GENEVA - U.N. agencies are rushing to provide aid to tens of thousands of people affected by severe flooding in Niger. Floods caused by heavy rains, which began in June, have killed 57 people and affected 211,000.
Niger is facing multiple emergencies. The floods are just adding to the crises already stretching the capacity of the government and humanitarian agencies to respond.
The U.N. Office for the Coordination of Humanitarian Affairs reports the situation took a dramatic turn for the worse the last week of August. That was when water levels of the Niger basin reached flood stage and overflow from dams in neighboring Burkina Faso and Mali contributed to the surging waters.
OCHA spokesman Jens Laerke says the last time the Niger basin reached this level was in 2012.
“At that time, the floods left dozens of dead and affected nearly half-a-million people… Each year, there has been an upward trend in how many people are affected by these seasonal rains. We have seen a doubling of the number of people affected since 2015, as well as increasing material damage including destruction of crops and loss of livestock,” Laerke said.
The hardest hit regions are Zinder, Maradi and Agadez. The U.N. reports more than 16,000 houses have been damaged, rendering tens of thousands of people homeless. The U.N. children’s fund says an estimated 123,000 children are directly affected by the floods.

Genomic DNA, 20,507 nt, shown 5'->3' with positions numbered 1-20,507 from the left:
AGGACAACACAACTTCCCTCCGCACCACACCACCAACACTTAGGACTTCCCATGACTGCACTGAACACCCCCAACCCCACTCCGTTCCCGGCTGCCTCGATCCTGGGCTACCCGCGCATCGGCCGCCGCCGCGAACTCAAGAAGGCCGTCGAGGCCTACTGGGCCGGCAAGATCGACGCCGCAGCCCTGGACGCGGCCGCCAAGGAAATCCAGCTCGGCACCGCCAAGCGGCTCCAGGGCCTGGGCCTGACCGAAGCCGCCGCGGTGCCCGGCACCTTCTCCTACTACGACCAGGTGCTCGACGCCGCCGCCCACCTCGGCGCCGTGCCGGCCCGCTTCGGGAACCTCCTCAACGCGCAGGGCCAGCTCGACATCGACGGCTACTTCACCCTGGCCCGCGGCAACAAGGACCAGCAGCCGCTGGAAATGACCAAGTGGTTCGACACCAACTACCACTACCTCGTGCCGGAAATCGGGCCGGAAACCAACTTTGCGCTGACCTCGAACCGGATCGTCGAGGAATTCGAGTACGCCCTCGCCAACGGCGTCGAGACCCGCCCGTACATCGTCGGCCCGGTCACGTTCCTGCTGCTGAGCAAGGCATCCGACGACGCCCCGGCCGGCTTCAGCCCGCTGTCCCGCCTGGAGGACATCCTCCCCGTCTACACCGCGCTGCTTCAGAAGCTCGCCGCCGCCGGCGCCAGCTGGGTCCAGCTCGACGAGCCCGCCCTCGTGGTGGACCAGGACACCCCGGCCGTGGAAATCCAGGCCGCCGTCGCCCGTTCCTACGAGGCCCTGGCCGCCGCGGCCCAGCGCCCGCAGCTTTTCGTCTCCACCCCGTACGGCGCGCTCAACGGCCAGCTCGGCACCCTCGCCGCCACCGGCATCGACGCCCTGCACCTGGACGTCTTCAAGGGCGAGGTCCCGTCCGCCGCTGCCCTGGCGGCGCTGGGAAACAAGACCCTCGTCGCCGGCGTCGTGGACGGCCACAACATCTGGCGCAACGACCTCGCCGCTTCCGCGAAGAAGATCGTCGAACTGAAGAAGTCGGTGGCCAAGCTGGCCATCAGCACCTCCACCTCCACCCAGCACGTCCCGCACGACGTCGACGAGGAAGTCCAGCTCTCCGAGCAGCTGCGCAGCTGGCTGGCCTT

Spokeswoman Marixie Mercado says children are the most vulnerable to respiratory infections, water-borne diseases and a host of other problems.
“The children in Niger face malnutrition, recurrent disease epidemics and outbreaks, cyclical floods, drought and displacement. This, of course, is exacerbated by the instability in neighboring countries. We have now an influx of thousands of refugees, returnees and migrants. All of whom are in need of basic social services for survival,” Mercado said.
The U.N. cites priority needs as shelter, non-food items, food, water, sanitation and hygiene supplies. Humanitarian agencies warn they are having difficulty meeting the urgent needs because of serious under-funding.
For instance, OCHA says it only has received 37 percent of its $383 million appeal. It says that is not enough to care for the 2.3 million people in need of aid in Niger, half of them children.